This week sees the launch of the latest addition to the Pilot FriXion pen range. If you haven’t yet come across the FriXion then you’re missing out on one of the most significant pen developments in recent years.
FriXion rather brilliantly solves the problem of erasable ink. In the dark ages of our schooldays ink could be ‘erased’ using an ink eraser – the coarse, tough, typically grey eraser often found at the other end of a white pencil eraser. These seemed to work primarily by wearing away the paper surface, taking the ink with it!
Why does pencil erase and not ink? Because ink soaks into the paper fibres where pencils lay down a coating of graphite that doesn’t bond very tightly with the paper surface.
Erasable ink was launched in 1979 by Paper Mate in Erasermate/Replay series (later also in the Eraser Max) after a decade of research. The ink in these pens is erased much more like pencil – the ink bound quite lightly to the paper, so could erase reasonably well using a medium-soft eraser. In practice the ink smudged quite a bit and results varied according to how hard you pressed when writing. The ink itself tended to lack vivid colour. However, the nature of the ink meant the refill needed to be pressurised, delivering a ‘Space Pen’ type ability to write upside-down as a by-product.
Uni-ball’s Signo Erasable UM-101ER was a fairly effective update of the Paper Mate approach. The gel ink was stronger in colour yet erased more cleanly. A good product, sadly discontinued a couple of years ago.
None of these should be confused with eradicable ink – this is ink that’s easily bleached out of paper using a special ink eradicator pen. You can only rewrite over the eradicated ink using a strong ink that can withstand the bleach that’s now in the paper. There are a number of eradicable pens and ink and ink eradicators /re-writers – they’re still a popular choice, not least because the ink also washes easily out of children’s clothes!
Pilot dabbled with their own erasable gel pen around 2001, the name of which escapes us (a prize to the first comment naming it). This wasn’t a great success and was soon withdrawn.
However Pilot had also been experimenting with colour-changing ink and in what we like to imagine as something of a eureka moment at the Pilot labs, someone changed an ink colour from black to no colour – transparent. The ink was effectively erased.
This miraculous ink is thermo-sensitive – it changes when subjected to heat. How do you apply heat simply and easily to a line on a page? Easy – just rub it hard enough and the resulting friction generates enough heat to initiate the reaction.
So the Pilot FriXion was born. A gel rollerball with an eraser on the end. Write normally, with all the usual attributes of a decent gel pen – smooth writing with dense, vivid ink colour – but just rub the line with the eraser and voila! – it disappears easily and completely. The ink is still there on the paper but the heat has caused the ink colour to disappear completely. You can just rewrite over the erased line using the same pen. All rather brilliant, especially as there’s 8 colours to choose from.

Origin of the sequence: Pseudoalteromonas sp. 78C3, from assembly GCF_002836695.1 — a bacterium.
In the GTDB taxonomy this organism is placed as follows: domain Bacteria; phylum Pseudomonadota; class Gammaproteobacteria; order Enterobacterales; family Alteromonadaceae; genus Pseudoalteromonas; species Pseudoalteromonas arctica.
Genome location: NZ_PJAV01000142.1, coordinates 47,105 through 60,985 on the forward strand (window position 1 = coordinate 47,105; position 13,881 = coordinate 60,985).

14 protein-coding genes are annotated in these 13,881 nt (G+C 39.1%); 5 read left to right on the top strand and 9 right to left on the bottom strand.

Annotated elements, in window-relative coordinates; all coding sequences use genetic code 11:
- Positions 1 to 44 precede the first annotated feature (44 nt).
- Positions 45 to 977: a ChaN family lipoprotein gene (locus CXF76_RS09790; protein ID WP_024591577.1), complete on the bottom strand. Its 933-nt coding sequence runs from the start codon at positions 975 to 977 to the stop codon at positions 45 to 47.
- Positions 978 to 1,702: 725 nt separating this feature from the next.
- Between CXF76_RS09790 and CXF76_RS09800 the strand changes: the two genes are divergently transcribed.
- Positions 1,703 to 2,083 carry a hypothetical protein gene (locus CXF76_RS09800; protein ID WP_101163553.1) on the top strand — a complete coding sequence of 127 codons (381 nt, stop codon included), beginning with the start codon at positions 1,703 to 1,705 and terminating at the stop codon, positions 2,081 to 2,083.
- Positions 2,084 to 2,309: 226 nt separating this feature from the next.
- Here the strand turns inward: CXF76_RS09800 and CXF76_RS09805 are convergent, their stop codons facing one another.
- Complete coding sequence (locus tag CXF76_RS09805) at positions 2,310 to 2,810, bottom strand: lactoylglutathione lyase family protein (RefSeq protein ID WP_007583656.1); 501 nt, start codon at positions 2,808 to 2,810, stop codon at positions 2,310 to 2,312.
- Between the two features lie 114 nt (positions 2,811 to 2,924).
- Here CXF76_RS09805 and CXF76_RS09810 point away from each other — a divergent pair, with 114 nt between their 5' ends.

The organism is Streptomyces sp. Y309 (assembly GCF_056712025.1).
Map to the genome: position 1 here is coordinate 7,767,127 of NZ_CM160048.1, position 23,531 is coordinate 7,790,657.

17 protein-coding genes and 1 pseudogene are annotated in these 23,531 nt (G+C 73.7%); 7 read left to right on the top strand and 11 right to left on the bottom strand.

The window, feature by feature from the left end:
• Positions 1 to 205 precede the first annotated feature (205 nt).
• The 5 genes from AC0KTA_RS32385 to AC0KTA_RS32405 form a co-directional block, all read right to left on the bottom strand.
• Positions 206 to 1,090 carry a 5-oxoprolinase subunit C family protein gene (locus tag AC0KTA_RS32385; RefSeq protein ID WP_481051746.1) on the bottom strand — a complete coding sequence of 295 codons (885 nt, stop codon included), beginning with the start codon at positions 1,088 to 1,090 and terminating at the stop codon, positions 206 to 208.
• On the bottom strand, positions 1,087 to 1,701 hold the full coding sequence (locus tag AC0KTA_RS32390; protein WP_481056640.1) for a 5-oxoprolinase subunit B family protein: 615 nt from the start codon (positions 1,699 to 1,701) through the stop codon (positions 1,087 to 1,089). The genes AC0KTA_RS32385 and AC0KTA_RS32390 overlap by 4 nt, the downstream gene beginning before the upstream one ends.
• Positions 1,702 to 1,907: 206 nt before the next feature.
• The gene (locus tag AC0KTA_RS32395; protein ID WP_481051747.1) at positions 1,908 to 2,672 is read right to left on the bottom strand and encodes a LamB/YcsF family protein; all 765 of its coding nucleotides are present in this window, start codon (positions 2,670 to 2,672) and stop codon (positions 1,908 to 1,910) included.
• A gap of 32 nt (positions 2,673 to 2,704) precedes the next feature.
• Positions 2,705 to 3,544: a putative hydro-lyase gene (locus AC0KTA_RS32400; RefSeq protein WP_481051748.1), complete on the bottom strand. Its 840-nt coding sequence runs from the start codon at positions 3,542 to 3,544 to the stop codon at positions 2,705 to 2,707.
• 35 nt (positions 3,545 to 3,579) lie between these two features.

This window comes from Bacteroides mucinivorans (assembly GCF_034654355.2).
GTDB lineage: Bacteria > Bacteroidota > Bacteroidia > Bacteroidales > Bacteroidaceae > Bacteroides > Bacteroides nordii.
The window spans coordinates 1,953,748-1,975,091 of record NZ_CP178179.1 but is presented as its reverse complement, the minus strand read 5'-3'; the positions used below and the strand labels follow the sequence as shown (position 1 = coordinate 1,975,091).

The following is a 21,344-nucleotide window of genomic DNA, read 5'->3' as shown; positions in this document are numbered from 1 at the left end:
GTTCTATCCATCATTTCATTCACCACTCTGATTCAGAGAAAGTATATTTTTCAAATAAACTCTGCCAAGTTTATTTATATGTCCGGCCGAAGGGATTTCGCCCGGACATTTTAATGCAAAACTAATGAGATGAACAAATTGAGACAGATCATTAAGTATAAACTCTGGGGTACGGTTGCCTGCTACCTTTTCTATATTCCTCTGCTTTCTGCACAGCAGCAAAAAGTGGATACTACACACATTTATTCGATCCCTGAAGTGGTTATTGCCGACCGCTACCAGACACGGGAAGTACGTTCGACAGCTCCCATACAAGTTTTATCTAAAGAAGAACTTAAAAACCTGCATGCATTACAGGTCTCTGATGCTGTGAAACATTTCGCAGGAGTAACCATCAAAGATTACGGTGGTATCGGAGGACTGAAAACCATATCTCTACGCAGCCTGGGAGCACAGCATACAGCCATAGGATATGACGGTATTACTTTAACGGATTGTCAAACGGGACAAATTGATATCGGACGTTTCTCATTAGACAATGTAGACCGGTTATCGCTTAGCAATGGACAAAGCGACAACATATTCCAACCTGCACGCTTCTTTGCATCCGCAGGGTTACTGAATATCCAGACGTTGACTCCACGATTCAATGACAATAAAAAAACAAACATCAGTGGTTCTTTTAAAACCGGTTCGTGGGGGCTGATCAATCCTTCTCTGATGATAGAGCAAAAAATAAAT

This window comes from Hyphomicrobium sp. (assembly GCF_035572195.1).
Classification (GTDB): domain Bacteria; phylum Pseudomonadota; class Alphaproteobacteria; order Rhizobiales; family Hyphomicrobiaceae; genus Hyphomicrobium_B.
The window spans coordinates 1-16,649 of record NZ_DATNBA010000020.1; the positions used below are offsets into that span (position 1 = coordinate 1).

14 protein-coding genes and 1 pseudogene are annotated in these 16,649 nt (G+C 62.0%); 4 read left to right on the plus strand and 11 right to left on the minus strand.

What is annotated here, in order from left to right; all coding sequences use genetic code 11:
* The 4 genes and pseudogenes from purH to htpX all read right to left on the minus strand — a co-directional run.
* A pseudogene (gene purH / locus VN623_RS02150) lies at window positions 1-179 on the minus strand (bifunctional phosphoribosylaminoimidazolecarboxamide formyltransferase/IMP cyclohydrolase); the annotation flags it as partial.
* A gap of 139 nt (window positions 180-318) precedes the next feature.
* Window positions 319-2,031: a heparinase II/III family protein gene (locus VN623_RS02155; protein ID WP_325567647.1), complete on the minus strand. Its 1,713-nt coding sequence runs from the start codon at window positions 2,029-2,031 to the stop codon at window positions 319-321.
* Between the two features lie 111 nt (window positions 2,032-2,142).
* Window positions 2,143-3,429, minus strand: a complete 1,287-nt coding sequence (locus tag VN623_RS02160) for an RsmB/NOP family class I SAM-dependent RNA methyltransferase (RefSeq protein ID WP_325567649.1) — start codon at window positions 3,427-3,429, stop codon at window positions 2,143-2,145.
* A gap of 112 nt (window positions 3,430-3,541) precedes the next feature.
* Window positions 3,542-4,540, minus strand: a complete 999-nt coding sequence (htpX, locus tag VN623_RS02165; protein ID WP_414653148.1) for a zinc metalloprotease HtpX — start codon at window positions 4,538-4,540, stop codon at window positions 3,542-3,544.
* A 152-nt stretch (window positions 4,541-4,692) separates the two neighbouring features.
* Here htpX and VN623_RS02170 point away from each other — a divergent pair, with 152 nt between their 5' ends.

However it gets better. Put the paper in a freezer for a few minutes and any erasings will reappear! Excellent! This process caused much excitement in magic circles – there are a few elaborate tricks involving FriXion pens out there so if you see any magicians making writing appear and disappear chances are that there’s a FriXion involved somewhere.
When erased lines reappear they are generally a little smudged as the rubbing process pushes the ink around on the paper a bit. However, if you can erase without rubbing then they come back pristine and clear. To do this you just need to apply heat. Cult Pens labs managed this with a lightbulb (of the planet-warming, incandescent type), but don’t try this at home – paper + heat = flames if you’re not careful! One customer asked us if she could use an iron to bulk erase notes from a book. We speculated that it would probably work, though we hadn’t tried it. We didn’t hear back so we’re still none the wiser. Apparently microwaves work as well… There are all kinds of fun and games to be had – try a sticking a FriXion-written Post-It on the side of a mug of hot tea. (When we played around with this we found that with the tea at a certain temperature the ink erased when the Post-It was stuck to the mug, but instantly re-appeared when removed. Put it back on, disappears again; take it off appears; put it back… Keeps us amused for hours. )
We also started thinking about using the process in reverse. Back at Cult Pens labs we gently raised the temperature of a FriXion refill to 60 degrees C. As expected the ink was now clear – invisible ink! We scribbled a brief note, completely invisible on the page, chucked it in the freezer, and the note magically appeared. At last – we had a secure message system for secret communications with Antarctic penguins! (Their iPhones stop working at minus forty).
FriXion was an instant and enormous success for Pilot, selling over 7 million units in the first year. Cult Pens was the first website in the UK to sell them and unusually Pilot launched the product in Europe before Japan, leading to us shipping the Japanese-made pens back to Japanese customers.
Five years later FriXion is the second best-selling pen behind only the venerable BIC Cristal biro and over 100 million units have now been sold in Europe alone. FriXion now comprises a range of pens including the FriXion Light Highlighter, FriXion Slim premium metal version and FriXion Point fine-tip needlepoint roller. All FriXion pens except the highlighters are refillable too. December 2011 sees the launch of the long-awaited retractable version – the FriXion Clicker , while in Japan only at present there’s even a range of FriXion felt tips and ‘pencils’ in 24 colours.
So get yourself some FriXion – pens have never been so much fun!